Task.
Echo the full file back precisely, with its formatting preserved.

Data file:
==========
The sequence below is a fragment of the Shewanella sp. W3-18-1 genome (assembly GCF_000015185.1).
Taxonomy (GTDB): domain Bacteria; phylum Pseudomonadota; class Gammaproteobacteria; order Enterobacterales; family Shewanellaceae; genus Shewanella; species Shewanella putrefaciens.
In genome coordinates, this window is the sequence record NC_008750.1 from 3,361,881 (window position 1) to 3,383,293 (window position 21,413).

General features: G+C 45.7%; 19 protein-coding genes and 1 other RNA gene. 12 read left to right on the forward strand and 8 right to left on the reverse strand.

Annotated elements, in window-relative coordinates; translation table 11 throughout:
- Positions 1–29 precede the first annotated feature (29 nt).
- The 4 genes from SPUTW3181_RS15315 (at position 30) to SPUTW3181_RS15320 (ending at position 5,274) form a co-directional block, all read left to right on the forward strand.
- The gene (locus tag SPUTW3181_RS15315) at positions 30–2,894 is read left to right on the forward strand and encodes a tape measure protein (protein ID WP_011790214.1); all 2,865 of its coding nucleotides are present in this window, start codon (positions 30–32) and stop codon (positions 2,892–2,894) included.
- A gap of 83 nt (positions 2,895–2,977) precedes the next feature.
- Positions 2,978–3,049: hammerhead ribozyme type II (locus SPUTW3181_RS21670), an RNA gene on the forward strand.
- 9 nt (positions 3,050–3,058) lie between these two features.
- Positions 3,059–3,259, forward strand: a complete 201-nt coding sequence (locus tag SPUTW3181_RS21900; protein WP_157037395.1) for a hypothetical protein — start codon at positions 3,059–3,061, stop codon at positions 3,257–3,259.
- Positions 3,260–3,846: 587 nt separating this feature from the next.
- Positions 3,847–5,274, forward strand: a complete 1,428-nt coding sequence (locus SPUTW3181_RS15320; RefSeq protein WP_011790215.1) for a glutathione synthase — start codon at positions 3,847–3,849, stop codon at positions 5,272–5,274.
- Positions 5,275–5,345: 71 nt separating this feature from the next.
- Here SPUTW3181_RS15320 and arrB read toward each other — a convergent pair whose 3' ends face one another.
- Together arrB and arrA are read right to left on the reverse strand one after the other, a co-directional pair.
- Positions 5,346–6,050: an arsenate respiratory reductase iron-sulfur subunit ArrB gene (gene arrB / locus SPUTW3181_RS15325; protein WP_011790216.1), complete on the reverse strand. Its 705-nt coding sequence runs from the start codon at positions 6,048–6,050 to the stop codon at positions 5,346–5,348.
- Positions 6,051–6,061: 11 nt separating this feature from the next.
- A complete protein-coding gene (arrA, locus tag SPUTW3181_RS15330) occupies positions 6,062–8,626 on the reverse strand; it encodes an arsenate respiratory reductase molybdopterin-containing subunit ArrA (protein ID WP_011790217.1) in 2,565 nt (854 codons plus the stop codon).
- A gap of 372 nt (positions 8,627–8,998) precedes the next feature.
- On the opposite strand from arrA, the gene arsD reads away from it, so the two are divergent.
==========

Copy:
The sequence below is a fragment of the Shewanella sp. W3-18-1 genome (assembly GCF_000015185.1).
Taxonomy (GTDB): domain Bacteria; phylum Pseudomonadota; class Gammaproteobacteria; order Enterobacterales; family Shewanellaceae; genus Shewanella; species Shewanella putrefaciens.
In genome coordinates, this window is the sequence record NC_008750.1 from 3,361,881 (window position 1) to 3,383,293 (window position 21,413).

General features: G+C 45.7%; 19 protein-coding genes and 1 other RNA gene. 12 read left to right on the forward strand and 8 right to left on the reverse strand.

Annotated elements, in window-relative coordinates; translation table 11 throughout:
- Positions 1–29 precede the first annotated feature (29 nt).
- The 4 genes from SPUTW3181_RS15315 (at position 30) to SPUTW3181_RS15320 (ending at position 5,274) form a co-directional block, all read left to right on the forward strand.
- The gene (locus tag SPUTW3181_RS15315) at positions 30–2,894 is read left to right on the forward strand and encodes a tape measure protein (protein ID WP_011790214.1); all 2,865 of its coding nucleotides are present in this window, start codon (positions 30–32) and stop codon (positions 2,892–2,894) included.
- A gap of 83 nt (positions 2,895–2,977) precedes the next feature.
- Positions 2,978–3,049: hammerhead ribozyme type II (locus SPUTW3181_RS21670), an RNA gene on the forward strand.
- 9 nt (positions 3,050–3,058) lie between these two features.
- Positions 3,059–3,259, forward strand: a complete 201-nt coding sequence (locus tag SPUTW3181_RS21900; protein WP_157037395.1) for a hypothetical protein — start codon at positions 3,059–3,061, stop codon at positions 3,257–3,259.
- Positions 3,260–3,846: 587 nt separating this feature from the next.
- Positions 3,847–5,274, forward strand: a complete 1,428-nt coding sequence (locus SPUTW3181_RS15320; RefSeq protein WP_011790215.1) for a glutathione synthase — start codon at positions 3,847–3,849, stop codon at positions 5,272–5,274.
- Positions 5,275–5,345: 71 nt separating this feature from the next.
- Here SPUTW3181_RS15320 and arrB read toward each other — a convergent pair whose 3' ends face one another.
- Together arrB and arrA are read right to left on the reverse strand one after the other, a co-directional pair.
- Positions 5,346–6,050: an arsenate respiratory reductase iron-sulfur subunit ArrB gene (gene arrB / locus SPUTW3181_RS15325; protein WP_011790216.1), complete on the reverse strand. Its 705-nt coding sequence runs from the start codon at positions 6,048–6,050 to the stop codon at positions 5,346–5,348.
- Positions 6,051–6,061: 11 nt separating this feature from the next.
- A complete protein-coding gene (arrA, locus tag SPUTW3181_RS15330) occupies positions 6,062–8,626 on the reverse strand; it encodes an arsenate respiratory reductase molybdopterin-containing subunit ArrA (protein ID WP_011790217.1) in 2,565 nt (854 codons plus the stop codon).
- A gap of 372 nt (positions 8,627–8,998) precedes the next feature.
- On the opposite strand from arrA, the gene arsD reads away from it, so the two are divergent.